✓ This report describes 3 young male patients with multiple lumbar spondylolyses in combination with a symptomatic epidural hematoma. The records of all 3 patients were reviewed for clinical details. All patients were successfully treated without surgical intervention. Initial neuroimaging results for all patients revealed epidural hematomas, and follow-up imaging confirmed resolution of the hematomas. The relevant literature is briefly reviewed to examine the rarity of this combination. Spontaneous epidural hematomas may occur in the setting of spondylolysis, and this diagnosis should be considered when imaging reveals an unusual epidural lesion in a young active patient.

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Brian V. Nahed, Manuel Ferreira Jr., Matthew R. Naunheim, Kristopher T. Kahle, Mark R. Proctor and Edward R. Smith

Clinical and radiographic evidence of subarachnoid hemorrhage (SAH)-related vasospasm is rare in children and has not been reported in infants. In this report the authors present the case of a 22-month-old child who developed clinically symptomatic, radiographically identifiable vasospasm after traumatic SAH. To the authors' knowledge, this is the first report of vasospasm associated with SAH in a child this young. This 22-month-old boy fell and had a dense SAH. He had a history of surgically corrected craniosynostosis and nonsymptomatic ventriculomegaly. The boy was evaluated for occult vascular lesions using imaging; none were found and normal vessel caliber was noted. Ten days later, the child developed left-sided weakness and a right middle cerebral artery infarct was identified. Evaluation disclosed significant intracranial vasospasm. This diagnosis was supported by findings on CT angiography, transcranial Doppler ultrasonography, MR imaging, and conventional angiography. The child was treated using intraarterial verapamil with a good result, as well as with conventional intensive care measures to reduce vasospasm. This report documents the first known case of intracranial vasospasm with stroke after SAH in a patient under the age of 2 years. This finding is important because it demonstrates that the entity of SAH-associated vasospasm can affect the very young, widening the spectrum of ages susceptible to this condition. This case is also important because it demonstrates that even very young children can respond to conventional therapeutic interventions such as intraarterial verapamil. Thus, clinicians need to be alert to the possibility of vasospasm as a potential diagnosis when evaluating young children with SAH.

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Donald J. Blaskiewicz, Durga R. Sure, Daniel J. Hedequist, John B. Emans, Frederick Grant and Mark R. Proctor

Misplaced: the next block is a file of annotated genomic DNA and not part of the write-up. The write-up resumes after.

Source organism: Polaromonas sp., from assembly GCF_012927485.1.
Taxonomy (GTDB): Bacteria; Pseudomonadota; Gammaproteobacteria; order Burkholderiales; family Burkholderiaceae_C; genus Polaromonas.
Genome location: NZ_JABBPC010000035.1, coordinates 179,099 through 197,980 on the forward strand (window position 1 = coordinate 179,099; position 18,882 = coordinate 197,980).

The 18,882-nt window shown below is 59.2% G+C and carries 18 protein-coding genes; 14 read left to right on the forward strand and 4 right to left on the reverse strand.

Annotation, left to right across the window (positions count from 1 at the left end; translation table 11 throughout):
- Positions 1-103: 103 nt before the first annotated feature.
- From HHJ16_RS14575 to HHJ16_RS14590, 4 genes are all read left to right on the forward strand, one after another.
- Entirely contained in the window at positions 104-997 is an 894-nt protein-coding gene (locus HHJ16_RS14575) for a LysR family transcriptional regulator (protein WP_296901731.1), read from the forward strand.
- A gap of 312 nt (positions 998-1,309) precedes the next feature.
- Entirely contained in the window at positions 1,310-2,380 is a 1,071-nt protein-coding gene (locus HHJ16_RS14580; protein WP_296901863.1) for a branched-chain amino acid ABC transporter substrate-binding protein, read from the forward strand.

Object

Osteoid osteomas (OOs) are benign lesions of the spine, but can cause significant pain and spinal deformity in the pediatric population. They are often surgically elusive, and may require multiple surgical procedures to ensure complete resection. Nuclear medicine intraoperative bone scans (IOBSs) are highly sensitive for lesion localization and verification of complete surgical extirpation.

Methods

A retrospective review of 20 consecutive patients who had undergone resection of a spinal OO at the authors' institution was undertaken. In all cases, IOBSs were used for lesion localization and verification of resection. Postoperative imaging and clinical follow-up were obtained.

Results

The average length of follow-up was 56 months, with a range of 8–156 months. Five patients had undergone a total of 12 unsuccessful prior procedures for resection at other institutions where IOBSs were not used. In these patients, complete resection was accomplished with the use of IOBSs at the authors' institution. Of the 15 patients who presented to this institution with a newly diagnosed OO and who underwent IOBS-assisted resection, 14 had complete resection without recurrence. One patient, however, was found to have a discrete recurrence adjacent to the initial resection bed at the time of follow-up.

Conclusions

Osteoid osteomas are benign lesions of the spine, and complete resection is curative. If resection is incomplete, then recurrence is likely. The IOBS modality is highly sensitive for detecting OO and for guiding complete resection. The IOBS modality should be considered as a first-line surgical adjunct in cases of suspected OO.

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Cormac O. Maher, Stuart B. Bauer, Liliana Goumnerova, Mark R. Proctor, Joseph R. Madsen and R. Michael Scott

Object

Patients who have undergone myelomeningocele or lipomyelomeningocele repair may present with symptomatic retethering of the spinal cord. The authors describe the results as well as the utility of urological testing in pediatric patients undergoing multiple repeat untethering operations.

Methods